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There has been a lot of talk in recent months about the narrowness of the rally in stocks so far this year. It’s no secret that the majority of the gains for the index have come from just a handful of stocks while many smaller names have performed much more poorly in comparison. To wit, together Microsoft and Apple’s share of the the S&P 500 Index just rose to a new record high while the Russell Microcap Index just fell to a new multi-year low.

Some have explained the phenomenon by noting that investors now see Big Tech as the “new safety trade.” “People are looking for safety and comfort given the cross-currents in the market, and tech gives them plenty of ease,” as JPMorgan sales trader Jack Atherton tells the Financial Times. That ease comes from the belief that Big Tech actually offers, in the words of Glenmede’s Jason Pride, “downside protection during more difficult times.”

Investors crowding into these names better be right because they are clearly making a major bet that these companies’ financial performance will not only hold up through the economic “cross-currents” to come, it will actually benefit from them. How else can you explain that they are willing to pay 65-times aggregate free cash flow (less stock based compensation) for the five largest stocks in the Nasdaq (as of last year)?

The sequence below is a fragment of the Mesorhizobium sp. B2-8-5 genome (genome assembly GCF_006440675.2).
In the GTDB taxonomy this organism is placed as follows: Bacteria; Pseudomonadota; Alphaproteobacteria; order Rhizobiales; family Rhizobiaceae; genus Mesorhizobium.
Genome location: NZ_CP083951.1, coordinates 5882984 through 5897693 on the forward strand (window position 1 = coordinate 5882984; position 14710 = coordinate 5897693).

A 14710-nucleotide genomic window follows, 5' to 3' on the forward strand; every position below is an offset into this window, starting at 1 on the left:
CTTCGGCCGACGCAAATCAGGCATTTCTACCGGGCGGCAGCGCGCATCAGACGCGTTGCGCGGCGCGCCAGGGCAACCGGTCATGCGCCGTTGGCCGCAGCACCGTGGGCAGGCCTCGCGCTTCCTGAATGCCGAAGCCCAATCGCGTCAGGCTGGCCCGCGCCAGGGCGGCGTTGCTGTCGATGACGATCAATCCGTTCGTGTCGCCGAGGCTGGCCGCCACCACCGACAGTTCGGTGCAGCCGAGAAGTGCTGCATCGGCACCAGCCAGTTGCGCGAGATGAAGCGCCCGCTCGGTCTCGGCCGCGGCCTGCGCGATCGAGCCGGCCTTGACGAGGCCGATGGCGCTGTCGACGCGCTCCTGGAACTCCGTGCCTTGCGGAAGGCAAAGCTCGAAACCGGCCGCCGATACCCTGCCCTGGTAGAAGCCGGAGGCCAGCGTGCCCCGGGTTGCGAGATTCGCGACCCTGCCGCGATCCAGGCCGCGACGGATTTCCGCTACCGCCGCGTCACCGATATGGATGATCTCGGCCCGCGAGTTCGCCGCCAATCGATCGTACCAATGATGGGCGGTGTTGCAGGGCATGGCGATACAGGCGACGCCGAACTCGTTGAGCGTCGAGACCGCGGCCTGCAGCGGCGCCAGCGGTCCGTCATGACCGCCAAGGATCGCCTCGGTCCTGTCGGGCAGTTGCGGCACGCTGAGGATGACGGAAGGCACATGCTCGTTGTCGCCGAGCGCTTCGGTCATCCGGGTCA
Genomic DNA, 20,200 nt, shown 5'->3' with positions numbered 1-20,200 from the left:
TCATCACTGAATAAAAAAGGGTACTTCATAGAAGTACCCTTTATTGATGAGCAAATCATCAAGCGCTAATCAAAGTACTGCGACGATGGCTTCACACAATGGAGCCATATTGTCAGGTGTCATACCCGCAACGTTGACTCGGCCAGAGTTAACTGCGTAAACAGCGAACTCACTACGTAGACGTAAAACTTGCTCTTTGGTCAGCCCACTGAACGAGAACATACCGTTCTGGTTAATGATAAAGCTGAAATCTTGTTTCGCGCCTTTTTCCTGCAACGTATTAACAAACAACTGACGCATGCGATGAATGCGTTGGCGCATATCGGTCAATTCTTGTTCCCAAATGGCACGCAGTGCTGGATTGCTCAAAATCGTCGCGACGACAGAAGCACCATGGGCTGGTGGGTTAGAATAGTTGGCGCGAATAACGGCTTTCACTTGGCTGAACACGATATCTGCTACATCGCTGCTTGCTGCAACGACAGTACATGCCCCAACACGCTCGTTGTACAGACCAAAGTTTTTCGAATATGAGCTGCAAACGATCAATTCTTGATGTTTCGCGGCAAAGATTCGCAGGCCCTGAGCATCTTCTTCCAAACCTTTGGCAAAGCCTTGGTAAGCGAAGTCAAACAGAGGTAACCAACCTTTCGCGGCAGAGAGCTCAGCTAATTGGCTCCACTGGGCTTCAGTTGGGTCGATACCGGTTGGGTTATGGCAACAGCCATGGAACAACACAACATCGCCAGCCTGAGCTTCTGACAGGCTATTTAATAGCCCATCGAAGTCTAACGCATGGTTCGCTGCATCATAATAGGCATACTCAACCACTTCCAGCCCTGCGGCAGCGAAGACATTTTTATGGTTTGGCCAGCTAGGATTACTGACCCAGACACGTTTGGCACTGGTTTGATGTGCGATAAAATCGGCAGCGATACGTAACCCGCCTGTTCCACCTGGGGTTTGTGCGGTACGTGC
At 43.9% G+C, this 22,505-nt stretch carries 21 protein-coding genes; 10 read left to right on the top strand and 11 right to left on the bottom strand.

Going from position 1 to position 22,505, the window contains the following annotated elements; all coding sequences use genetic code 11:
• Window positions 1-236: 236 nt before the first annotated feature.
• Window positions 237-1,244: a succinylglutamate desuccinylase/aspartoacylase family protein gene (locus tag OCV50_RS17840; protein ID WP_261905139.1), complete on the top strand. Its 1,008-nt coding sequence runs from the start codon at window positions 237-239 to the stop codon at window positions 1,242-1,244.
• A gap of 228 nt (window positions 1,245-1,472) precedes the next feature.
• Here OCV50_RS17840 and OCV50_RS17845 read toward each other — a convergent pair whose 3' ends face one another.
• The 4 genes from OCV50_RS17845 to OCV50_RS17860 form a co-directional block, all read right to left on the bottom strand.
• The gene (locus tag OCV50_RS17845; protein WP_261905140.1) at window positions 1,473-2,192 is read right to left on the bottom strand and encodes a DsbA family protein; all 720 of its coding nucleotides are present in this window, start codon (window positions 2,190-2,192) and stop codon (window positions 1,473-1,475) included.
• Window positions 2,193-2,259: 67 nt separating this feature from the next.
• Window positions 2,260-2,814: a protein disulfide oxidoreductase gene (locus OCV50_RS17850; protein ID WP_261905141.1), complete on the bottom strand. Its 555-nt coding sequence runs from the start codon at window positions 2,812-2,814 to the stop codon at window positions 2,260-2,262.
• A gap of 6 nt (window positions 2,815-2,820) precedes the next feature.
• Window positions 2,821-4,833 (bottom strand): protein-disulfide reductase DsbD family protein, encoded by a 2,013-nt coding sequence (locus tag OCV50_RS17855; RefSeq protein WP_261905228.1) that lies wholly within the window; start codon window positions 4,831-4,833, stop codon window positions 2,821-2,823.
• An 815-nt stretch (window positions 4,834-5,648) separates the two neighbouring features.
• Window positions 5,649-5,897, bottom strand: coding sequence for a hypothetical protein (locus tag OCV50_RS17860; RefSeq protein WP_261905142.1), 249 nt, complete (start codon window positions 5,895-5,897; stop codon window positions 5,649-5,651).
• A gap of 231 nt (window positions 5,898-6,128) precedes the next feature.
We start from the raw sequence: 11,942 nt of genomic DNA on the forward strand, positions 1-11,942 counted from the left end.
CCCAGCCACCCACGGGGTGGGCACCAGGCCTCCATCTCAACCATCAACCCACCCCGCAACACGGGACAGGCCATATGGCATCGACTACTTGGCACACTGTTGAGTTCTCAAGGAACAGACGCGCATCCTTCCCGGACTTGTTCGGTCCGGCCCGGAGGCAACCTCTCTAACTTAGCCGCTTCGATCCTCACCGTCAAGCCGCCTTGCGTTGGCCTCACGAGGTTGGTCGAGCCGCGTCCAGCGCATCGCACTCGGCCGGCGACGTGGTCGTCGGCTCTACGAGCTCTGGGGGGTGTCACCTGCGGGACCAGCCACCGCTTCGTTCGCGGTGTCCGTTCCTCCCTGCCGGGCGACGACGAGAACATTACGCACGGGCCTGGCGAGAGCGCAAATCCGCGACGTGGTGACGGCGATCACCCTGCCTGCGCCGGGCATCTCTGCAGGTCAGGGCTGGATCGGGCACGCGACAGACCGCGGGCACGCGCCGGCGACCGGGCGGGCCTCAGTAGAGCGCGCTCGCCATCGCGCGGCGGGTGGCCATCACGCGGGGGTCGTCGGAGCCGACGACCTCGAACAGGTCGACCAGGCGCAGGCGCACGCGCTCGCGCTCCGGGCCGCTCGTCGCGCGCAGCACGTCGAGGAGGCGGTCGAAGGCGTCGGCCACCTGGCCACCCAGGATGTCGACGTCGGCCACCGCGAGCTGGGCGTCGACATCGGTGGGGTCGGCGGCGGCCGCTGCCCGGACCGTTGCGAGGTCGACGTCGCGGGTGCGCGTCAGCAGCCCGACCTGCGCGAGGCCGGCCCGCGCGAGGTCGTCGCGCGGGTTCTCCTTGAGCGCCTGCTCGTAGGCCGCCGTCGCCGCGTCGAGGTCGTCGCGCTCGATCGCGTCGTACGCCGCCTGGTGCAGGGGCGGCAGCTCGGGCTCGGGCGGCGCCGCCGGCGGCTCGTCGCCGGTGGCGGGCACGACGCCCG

Over the past decade, their average valuation has been less than half the current level. So it would appear there is a very real risk that if the economy enters recession and these companies are not immune to its effects their collective valuation could revert to some degree or another, a process that could prove inordinately painful given the extreme valuations they trade at today. Even assuming the economy manages to avoid recession, allowing the Fed to maintain its current policy of “normalizing” the balance sheet, that reduction of liquidity alone could exert downward pressure on valuations.

Either way, the “new safety trade” appears to be priced for perfection – and by perfection I mean a return to ultra-low interest rates (supporting extreme valuations) along with a return to rapid top line growth while maintaining fat profit margins (supporting the figures those valuations are based on). Absent such a pristine outcome, investors may be disappointed to realize that Big Tech isn’t so safe after all.